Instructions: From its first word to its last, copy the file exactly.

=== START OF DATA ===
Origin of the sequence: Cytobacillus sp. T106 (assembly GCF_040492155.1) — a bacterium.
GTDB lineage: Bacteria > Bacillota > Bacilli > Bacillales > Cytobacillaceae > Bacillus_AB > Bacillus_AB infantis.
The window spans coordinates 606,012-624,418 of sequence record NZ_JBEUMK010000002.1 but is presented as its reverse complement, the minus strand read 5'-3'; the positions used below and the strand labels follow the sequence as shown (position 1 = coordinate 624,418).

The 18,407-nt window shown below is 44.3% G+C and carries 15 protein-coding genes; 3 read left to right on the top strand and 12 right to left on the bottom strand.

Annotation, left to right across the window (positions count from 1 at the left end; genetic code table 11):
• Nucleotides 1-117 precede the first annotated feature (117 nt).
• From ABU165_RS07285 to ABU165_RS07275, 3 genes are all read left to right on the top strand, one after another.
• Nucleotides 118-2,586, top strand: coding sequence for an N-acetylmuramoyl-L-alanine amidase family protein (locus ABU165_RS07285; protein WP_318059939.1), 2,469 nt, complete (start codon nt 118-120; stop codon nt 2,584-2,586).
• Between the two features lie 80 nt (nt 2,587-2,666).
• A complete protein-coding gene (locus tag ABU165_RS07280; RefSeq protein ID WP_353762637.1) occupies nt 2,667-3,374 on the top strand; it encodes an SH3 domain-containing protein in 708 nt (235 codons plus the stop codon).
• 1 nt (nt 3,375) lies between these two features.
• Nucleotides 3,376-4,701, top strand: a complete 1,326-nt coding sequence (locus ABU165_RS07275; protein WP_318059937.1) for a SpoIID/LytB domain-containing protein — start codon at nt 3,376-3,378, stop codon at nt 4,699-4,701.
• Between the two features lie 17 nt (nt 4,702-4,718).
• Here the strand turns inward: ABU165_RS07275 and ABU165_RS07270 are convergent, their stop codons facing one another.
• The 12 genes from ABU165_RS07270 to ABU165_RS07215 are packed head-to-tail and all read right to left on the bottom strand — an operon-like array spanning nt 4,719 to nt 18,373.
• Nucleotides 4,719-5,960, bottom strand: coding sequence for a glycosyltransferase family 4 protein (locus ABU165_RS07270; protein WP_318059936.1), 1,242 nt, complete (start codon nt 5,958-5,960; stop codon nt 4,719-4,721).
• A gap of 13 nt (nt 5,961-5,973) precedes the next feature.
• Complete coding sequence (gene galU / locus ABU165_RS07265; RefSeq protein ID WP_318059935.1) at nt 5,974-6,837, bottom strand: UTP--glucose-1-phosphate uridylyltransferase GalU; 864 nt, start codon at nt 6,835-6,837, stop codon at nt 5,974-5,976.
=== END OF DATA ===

Origin of the sequence: Cytobacillus sp. T106 (assembly GCF_040492155.1) — a bacterium.
GTDB lineage: Bacteria > Bacillota > Bacilli > Bacillales > Cytobacillaceae > Bacillus_AB > Bacillus_AB infantis.
The window spans coordinates 606,012-624,418 of sequence record NZ_JBEUMK010000002.1 but is presented as its reverse complement, the minus strand read 5'-3'; the positions used below and the strand labels follow the sequence as shown (position 1 = coordinate 624,418).

The 18,407-nt window shown below is 44.3% G+C and carries 15 protein-coding genes; 3 read left to right on the top strand and 12 right to left on the bottom strand.

Annotation, left to right across the window (positions count from 1 at the left end; genetic code table 11):
• Nucleotides 1-117 precede the first annotated feature (117 nt).
• From ABU165_RS07285 to ABU165_RS07275, 3 genes are all read left to right on the top strand, one after another.
• Nucleotides 118-2,586, top strand: coding sequence for an N-acetylmuramoyl-L-alanine amidase family protein (locus ABU165_RS07285; protein WP_318059939.1), 2,469 nt, complete (start codon nt 118-120; stop codon nt 2,584-2,586).
• Between the two features lie 80 nt (nt 2,587-2,666).
• A complete protein-coding gene (locus tag ABU165_RS07280; RefSeq protein ID WP_353762637.1) occupies nt 2,667-3,374 on the top strand; it encodes an SH3 domain-containing protein in 708 nt (235 codons plus the stop codon).
• 1 nt (nt 3,375) lies between these two features.
• Nucleotides 3,376-4,701, top strand: a complete 1,326-nt coding sequence (locus ABU165_RS07275; protein WP_318059937.1) for a SpoIID/LytB domain-containing protein — start codon at nt 3,376-3,378, stop codon at nt 4,699-4,701.
• Between the two features lie 17 nt (nt 4,702-4,718).
• Here the strand turns inward: ABU165_RS07275 and ABU165_RS07270 are convergent, their stop codons facing one another.
• The 12 genes from ABU165_RS07270 to ABU165_RS07215 are packed head-to-tail and all read right to left on the bottom strand — an operon-like array spanning nt 4,719 to nt 18,373.
• Nucleotides 4,719-5,960, bottom strand: coding sequence for a glycosyltransferase family 4 protein (locus ABU165_RS07270; protein WP_318059936.1), 1,242 nt, complete (start codon nt 5,958-5,960; stop codon nt 4,719-4,721).
• A gap of 13 nt (nt 5,961-5,973) precedes the next feature.
• Complete coding sequence (gene galU / locus ABU165_RS07265; RefSeq protein ID WP_318059935.1) at nt 5,974-6,837, bottom strand: UTP--glucose-1-phosphate uridylyltransferase GalU; 864 nt, start codon at nt 6,835-6,837, stop codon at nt 5,974-5,976.